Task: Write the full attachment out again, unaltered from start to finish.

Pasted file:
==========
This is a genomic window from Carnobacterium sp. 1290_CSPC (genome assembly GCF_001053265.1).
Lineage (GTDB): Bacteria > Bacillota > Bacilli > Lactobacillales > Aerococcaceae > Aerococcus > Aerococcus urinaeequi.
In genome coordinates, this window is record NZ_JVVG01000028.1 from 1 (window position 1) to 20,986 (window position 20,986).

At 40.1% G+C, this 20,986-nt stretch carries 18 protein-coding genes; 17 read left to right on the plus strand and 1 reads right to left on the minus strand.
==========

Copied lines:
This is a genomic window from Carnobacterium sp. 1290_CSPC (genome assembly GCF_001053265.1).
Lineage (GTDB): Bacteria > Bacillota > Bacilli > Lactobacillales > Aerococcaceae > Aerococcus > Aerococcus urinaeequi.
In genome coordinates, this window is record NZ_JVVG01000028.1 from 1 (window position 1) to 20,986 (window position 20,986).

At 40.1% G+C, this 20,986-nt stretch carries 18 protein-coding genes; 17 read left to right on the plus strand and 1 reads right to left on the minus strand.